Likewise, the Global Forest Watch team contributes to their upstream projects, for example by adding new features to FastAPI, such as the ability to declare metadata tags using the OpenAPI standard.

It’s hard to quantify how much forest has been saved thanks to Global Forest Watch, especially given that deforestation is an ongoing and accelerating problem. But the WRI found an 18% decrease of the probability of deforestation in areas across Africa where users subscribe to near real-time alerts. As awareness of the system increases—and as governments prioritize saving forests—the project could help save even more forest cover around the world.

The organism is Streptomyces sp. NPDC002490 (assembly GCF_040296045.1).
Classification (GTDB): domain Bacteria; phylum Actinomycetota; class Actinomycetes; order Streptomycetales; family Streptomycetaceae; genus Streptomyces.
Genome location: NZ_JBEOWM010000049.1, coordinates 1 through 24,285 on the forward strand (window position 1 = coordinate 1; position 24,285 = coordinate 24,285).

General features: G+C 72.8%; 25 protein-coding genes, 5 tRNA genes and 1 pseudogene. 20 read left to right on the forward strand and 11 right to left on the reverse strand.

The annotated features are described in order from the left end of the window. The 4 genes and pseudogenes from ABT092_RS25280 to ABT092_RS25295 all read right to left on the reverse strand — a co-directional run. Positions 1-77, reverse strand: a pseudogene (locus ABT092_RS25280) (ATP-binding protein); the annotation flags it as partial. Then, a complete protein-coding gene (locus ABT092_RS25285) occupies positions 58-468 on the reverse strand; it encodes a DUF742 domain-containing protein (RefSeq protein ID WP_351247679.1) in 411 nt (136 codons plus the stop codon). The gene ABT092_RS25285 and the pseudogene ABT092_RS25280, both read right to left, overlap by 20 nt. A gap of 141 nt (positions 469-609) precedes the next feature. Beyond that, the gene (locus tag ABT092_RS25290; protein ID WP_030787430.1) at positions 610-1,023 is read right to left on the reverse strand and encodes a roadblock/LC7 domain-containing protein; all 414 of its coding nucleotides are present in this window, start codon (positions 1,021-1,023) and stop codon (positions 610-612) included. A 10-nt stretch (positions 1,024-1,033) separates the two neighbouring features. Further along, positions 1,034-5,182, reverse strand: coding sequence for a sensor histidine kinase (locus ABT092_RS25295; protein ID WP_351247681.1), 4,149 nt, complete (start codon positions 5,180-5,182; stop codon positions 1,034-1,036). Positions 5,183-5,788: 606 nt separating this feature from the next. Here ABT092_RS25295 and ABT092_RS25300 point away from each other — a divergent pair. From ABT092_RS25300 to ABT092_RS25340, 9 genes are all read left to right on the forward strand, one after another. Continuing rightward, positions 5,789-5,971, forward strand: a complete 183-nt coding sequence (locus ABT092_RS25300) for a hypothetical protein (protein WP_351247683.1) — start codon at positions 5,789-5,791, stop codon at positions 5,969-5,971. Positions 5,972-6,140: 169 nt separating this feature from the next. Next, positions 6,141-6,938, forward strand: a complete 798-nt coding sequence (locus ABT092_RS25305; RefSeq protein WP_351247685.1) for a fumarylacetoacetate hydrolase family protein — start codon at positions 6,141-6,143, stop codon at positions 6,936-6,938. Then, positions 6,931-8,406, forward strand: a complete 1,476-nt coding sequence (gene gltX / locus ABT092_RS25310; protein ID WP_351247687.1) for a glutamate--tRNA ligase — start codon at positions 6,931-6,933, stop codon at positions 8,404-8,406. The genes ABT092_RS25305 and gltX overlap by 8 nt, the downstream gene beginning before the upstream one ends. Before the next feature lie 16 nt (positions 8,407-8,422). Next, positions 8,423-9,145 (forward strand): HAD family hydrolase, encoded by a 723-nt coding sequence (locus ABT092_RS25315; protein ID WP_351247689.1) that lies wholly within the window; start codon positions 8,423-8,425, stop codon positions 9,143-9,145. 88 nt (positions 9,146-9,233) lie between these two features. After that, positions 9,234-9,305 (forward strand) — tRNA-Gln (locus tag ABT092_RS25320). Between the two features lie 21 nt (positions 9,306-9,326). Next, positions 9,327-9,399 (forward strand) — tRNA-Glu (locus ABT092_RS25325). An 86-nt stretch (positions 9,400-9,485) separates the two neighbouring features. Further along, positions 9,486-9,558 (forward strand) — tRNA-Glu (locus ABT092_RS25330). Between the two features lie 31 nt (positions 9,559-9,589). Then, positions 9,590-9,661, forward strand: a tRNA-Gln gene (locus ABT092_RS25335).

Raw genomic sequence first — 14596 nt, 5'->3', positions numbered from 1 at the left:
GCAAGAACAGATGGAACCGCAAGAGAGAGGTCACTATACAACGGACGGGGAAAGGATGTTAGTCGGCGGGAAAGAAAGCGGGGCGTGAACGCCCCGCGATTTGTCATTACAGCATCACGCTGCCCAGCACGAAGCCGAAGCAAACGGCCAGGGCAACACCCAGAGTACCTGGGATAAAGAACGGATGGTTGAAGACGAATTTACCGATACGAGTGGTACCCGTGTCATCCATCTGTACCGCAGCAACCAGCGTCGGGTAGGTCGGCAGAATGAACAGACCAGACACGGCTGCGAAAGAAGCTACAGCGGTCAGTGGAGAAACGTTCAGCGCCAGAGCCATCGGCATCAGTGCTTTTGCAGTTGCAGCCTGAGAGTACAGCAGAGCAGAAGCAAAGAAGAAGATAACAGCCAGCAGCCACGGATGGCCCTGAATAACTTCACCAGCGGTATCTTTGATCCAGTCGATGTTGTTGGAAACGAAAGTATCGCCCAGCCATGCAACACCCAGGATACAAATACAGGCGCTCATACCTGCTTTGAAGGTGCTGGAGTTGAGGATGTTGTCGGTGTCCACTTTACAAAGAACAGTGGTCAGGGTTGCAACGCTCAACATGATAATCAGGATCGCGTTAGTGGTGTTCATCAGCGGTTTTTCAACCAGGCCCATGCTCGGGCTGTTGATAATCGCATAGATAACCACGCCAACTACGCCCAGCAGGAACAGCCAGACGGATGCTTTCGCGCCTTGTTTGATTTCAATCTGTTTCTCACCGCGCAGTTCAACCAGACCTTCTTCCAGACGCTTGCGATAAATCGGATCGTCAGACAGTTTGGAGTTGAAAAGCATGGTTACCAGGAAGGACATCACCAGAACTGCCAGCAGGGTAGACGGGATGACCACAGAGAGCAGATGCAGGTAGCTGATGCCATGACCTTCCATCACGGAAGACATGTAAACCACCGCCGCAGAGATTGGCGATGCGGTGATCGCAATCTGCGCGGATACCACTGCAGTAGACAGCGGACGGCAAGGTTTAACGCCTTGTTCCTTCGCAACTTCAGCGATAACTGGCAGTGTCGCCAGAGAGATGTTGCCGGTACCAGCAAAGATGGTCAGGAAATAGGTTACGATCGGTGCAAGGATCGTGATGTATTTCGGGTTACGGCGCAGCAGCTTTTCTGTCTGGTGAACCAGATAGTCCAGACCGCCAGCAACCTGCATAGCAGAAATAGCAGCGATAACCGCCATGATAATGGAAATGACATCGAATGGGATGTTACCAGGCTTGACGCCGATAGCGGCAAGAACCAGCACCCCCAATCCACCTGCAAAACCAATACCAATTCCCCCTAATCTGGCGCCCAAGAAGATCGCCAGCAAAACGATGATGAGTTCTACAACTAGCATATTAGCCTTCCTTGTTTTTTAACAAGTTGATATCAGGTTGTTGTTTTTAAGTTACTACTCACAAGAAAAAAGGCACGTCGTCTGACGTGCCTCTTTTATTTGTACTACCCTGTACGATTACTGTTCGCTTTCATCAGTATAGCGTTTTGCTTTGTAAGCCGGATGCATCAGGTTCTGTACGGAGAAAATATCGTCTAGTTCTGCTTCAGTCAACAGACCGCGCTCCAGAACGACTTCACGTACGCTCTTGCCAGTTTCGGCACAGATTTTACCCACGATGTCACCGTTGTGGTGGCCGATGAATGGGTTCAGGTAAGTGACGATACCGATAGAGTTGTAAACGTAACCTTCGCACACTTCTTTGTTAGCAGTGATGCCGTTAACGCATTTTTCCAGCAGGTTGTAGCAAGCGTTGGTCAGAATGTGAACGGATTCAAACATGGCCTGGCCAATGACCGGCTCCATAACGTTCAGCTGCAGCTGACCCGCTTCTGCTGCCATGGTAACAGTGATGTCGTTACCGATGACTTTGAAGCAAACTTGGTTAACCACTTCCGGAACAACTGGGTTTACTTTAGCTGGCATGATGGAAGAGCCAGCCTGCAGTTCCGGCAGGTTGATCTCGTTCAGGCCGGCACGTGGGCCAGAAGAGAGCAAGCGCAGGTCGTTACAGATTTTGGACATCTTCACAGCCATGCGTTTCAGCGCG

A clearing in the Republic of Congo as seen by a drone.

That situation changed earlier this year. Thanks to the European Space Agency’s Sentinel-1 satellites, Global Forest Watch is now able to collect radar data. The longer wavelengths of radar waves are able to penetrate cloud cover, enabling imaging under cloudy, foggy, or smoky conditions. “We used to get data from some parts of the world only a couple times a year,” Maschler says. “Now we have updates every two weeks.”

This continuous improvement is crucial because of the challenges to come. Climate change exacerbates the causes of deforestation, and deforestation contributes to climate change, creating a vicious cycle. We need tools like Global Forest Watch—and the open source ecosystem around it—to break out of this cycle.